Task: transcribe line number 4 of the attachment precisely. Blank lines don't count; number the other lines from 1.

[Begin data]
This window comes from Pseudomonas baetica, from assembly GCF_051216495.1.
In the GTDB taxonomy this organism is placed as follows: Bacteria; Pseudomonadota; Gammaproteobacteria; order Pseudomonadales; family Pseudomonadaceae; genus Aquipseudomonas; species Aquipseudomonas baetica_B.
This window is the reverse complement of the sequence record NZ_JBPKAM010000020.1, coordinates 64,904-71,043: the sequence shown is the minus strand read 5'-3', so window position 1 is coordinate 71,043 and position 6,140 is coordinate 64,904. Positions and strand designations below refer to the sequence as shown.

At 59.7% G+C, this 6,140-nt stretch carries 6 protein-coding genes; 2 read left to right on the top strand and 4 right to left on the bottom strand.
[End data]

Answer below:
At 59.7% G+C, this 6,140-nt stretch carries 6 protein-coding genes; 2 read left to right on the top strand and 4 right to left on the bottom strand.